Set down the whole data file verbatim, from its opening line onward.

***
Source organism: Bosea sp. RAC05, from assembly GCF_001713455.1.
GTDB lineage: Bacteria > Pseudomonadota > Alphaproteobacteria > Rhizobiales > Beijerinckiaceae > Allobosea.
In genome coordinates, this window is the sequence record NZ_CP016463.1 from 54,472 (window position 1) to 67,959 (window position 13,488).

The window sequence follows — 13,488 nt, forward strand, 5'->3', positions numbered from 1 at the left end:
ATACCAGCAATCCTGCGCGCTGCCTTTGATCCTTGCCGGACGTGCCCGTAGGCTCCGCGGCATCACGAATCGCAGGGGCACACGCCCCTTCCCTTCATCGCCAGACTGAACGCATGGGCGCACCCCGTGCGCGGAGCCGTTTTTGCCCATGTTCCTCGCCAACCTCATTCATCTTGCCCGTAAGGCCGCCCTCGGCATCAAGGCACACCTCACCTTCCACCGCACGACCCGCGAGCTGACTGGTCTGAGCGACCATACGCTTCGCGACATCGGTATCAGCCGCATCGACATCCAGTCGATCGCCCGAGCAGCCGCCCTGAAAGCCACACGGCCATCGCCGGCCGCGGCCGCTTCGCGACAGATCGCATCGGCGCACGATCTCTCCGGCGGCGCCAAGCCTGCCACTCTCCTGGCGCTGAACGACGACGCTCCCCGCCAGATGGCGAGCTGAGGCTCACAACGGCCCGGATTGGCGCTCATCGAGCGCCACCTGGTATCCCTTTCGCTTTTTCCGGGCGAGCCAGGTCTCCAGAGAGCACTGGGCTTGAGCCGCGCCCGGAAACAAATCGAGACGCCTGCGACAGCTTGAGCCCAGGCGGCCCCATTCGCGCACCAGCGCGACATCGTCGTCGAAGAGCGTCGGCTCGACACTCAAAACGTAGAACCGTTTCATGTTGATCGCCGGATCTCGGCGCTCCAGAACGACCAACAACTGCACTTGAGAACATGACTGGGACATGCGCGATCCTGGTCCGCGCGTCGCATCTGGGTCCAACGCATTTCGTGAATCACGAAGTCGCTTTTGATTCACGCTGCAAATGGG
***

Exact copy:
Source organism: Bosea sp. RAC05, from assembly GCF_001713455.1.
GTDB lineage: Bacteria > Pseudomonadota > Alphaproteobacteria > Rhizobiales > Beijerinckiaceae > Allobosea.
In genome coordinates, this window is the sequence record NZ_CP016463.1 from 54,472 (window position 1) to 67,959 (window position 13,488).

The window sequence follows — 13,488 nt, forward strand, 5'->3', positions numbered from 1 at the left end:
ATACCAGCAATCCTGCGCGCTGCCTTTGATCCTTGCCGGACGTGCCCGTAGGCTCCGCGGCATCACGAATCGCAGGGGCACACGCCCCTTCCCTTCATCGCCAGACTGAACGCATGGGCGCACCCCGTGCGCGGAGCCGTTTTTGCCCATGTTCCTCGCCAACCTCATTCATCTTGCCCGTAAGGCCGCCCTCGGCATCAAGGCACACCTCACCTTCCACCGCACGACCCGCGAGCTGACTGGTCTGAGCGACCATACGCTTCGCGACATCGGTATCAGCCGCATCGACATCCAGTCGATCGCCCGAGCAGCCGCCCTGAAAGCCACACGGCCATCGCCGGCCGCGGCCGCTTCGCGACAGATCGCATCGGCGCACGATCTCTCCGGCGGCGCCAAGCCTGCCACTCTCCTGGCGCTGAACGACGACGCTCCCCGCCAGATGGCGAGCTGAGGCTCACAACGGCCCGGATTGGCGCTCATCGAGCGCCACCTGGTATCCCTTTCGCTTTTTCCGGGCGAGCCAGGTCTCCAGAGAGCACTGGGCTTGAGCCGCGCCCGGAAACAAATCGAGACGCCTGCGACAGCTTGAGCCCAGGCGGCCCCATTCGCGCACCAGCGCGACATCGTCGTCGAAGAGCGTCGGCTCGACACTCAAAACGTAGAACCGTTTCATGTTGATCGCCGGATCTCGGCGCTCCAGAACGACCAACAACTGCACTTGAGAACATGACTGGGACATGCGCGATCCTGGTCCGCGCGTCGCATCTGGGTCCAACGCATTTCGTGAATCACGAAGTCGCTTTTGATTCACGCTGCAAATGGG